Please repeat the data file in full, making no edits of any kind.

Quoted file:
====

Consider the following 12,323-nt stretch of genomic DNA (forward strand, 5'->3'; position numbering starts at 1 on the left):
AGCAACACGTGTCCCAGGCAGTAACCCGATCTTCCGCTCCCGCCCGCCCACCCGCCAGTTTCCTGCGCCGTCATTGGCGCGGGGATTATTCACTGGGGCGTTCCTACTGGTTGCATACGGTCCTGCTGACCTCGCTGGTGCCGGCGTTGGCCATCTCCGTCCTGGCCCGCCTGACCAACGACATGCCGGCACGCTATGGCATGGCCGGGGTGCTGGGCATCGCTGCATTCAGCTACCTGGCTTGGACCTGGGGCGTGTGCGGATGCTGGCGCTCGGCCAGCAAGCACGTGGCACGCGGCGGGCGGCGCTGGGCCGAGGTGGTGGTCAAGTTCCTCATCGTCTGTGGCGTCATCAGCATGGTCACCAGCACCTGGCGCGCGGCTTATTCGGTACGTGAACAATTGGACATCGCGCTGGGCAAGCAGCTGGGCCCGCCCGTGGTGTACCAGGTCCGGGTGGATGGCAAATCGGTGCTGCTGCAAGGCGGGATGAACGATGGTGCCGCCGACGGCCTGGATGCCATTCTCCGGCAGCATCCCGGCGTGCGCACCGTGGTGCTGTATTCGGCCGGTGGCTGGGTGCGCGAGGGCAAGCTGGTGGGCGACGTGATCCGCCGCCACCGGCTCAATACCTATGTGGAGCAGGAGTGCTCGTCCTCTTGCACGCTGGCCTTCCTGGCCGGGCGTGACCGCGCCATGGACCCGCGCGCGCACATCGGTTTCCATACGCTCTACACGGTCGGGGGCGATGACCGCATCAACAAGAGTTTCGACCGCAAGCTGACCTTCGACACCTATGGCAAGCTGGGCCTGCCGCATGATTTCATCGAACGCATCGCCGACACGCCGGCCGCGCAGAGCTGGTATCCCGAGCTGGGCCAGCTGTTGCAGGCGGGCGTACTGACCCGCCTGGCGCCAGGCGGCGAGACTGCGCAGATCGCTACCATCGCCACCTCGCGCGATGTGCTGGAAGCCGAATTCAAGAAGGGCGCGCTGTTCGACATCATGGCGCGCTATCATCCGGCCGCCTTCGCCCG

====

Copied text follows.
Consider the following 12,323-nt stretch of genomic DNA (forward strand, 5'->3'; position numbering starts at 1 on the left):
AGCAACACGTGTCCCAGGCAGTAACCCGATCTTCCGCTCCCGCCCGCCCACCCGCCAGTTTCCTGCGCCGTCATTGGCGCGGGGATTATTCACTGGGGCGTTCCTACTGGTTGCATACGGTCCTGCTGACCTCGCTGGTGCCGGCGTTGGCCATCTCCGTCCTGGCCCGCCTGACCAACGACATGCCGGCACGCTATGGCATGGCCGGGGTGCTGGGCATCGCTGCATTCAGCTACCTGGCTTGGACCTGGGGCGTGTGCGGATGCTGGCGCTCGGCCAGCAAGCACGTGGCACGCGGCGGGCGGCGCTGGGCCGAGGTGGTGGTCAAGTTCCTCATCGTCTGTGGCGTCATCAGCATGGTCACCAGCACCTGGCGCGCGGCTTATTCGGTACGTGAACAATTGGACATCGCGCTGGGCAAGCAGCTGGGCCCGCCCGTGGTGTACCAGGTCCGGGTGGATGGCAAATCGGTGCTGCTGCAAGGCGGGATGAACGATGGTGCCGCCGACGGCCTGGATGCCATTCTCCGGCAGCATCCCGGCGTGCGCACCGTGGTGCTGTATTCGGCCGGTGGCTGGGTGCGCGAGGGCAAGCTGGTGGGCGACGTGATCCGCCGCCACCGGCTCAATACCTATGTGGAGCAGGAGTGCTCGTCCTCTTGCACGCTGGCCTTCCTGGCCGGGCGTGACCGCGCCATGGACCCGCGCGCGCACATCGGTTTCCATACGCTCTACACGGTCGGGGGCGATGACCGCATCAACAAGAGTTTCGACCGCAAGCTGACCTTCGACACCTATGGCAAGCTGGGCCTGCCGCATGATTTCATCGAACGCATCGCCGACACGCCGGCCGCGCAGAGCTGGTATCCCGAGCTGGGCCAGCTGTTGCAGGCGGGCGTACTGACCCGCCTGGCGCCAGGCGGCGAGACTGCGCAGATCGCTACCATCGCCACCTCGCGCGATGTGCTGGAAGCCGAATTCAAGAAGGGCGCGCTGTTCGACATCATGGCGCGCTATCATCCGGCCGCCTTCGCCCG